Medical care of athletes with disabilities parallels medical care for nondisabled athletes. Limb deficiencies, whether congenital, traumatic, or secondary to disease, confer certain challenges to sports participation. Although sports medicine research for people with disabilities lags behind sports medicine research for the nondisabled, there are nonetheless important points to be learned from the available body of published literature in this area. This article reviews the pertinent research literature and supplements it with clinical wisdom that may assist physicians, coaches, prosthetists, and trainers to help keep athletes with limb deficiencies active. The relevant epidemiologic, biomechanical, medical, and psychological issues are discussed.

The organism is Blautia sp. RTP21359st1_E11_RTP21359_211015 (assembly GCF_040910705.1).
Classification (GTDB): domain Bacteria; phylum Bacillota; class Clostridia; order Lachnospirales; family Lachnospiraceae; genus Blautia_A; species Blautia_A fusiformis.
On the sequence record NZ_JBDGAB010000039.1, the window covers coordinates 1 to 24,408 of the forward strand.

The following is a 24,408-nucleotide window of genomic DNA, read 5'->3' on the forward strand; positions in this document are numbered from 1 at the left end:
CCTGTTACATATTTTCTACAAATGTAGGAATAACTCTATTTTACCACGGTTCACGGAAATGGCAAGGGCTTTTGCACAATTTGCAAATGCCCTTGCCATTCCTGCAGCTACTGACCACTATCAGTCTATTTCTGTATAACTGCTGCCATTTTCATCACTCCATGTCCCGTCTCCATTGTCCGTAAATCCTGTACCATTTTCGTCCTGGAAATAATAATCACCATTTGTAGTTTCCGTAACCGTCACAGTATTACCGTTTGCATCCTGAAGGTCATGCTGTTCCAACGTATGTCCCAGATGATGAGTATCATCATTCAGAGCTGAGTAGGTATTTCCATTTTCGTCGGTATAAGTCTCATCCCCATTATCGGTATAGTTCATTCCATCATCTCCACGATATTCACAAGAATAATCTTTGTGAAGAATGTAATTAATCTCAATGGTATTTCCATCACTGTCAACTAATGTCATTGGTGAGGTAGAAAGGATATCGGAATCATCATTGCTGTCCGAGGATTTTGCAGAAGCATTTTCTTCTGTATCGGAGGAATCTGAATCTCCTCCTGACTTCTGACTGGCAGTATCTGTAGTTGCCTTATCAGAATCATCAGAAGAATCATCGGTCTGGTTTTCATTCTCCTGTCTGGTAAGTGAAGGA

1Sports Medicine Fellow, University of Utah Orthopaedic Center, Salt Lake City, UT; 2Associate Professor, Physical Medicine and Rehabilitation, Chief Medical Officer, International Paralympic Committee, University of Utah Orthopaedic Center, Salt Lake City, UT
Address for correspondence: Michelle Pepper, M.D., University of Utah Orthopaedic Center, 590 Wakara Way, Salt Lake City, UT 84108 (E-mail: firstname.lastname@example.org).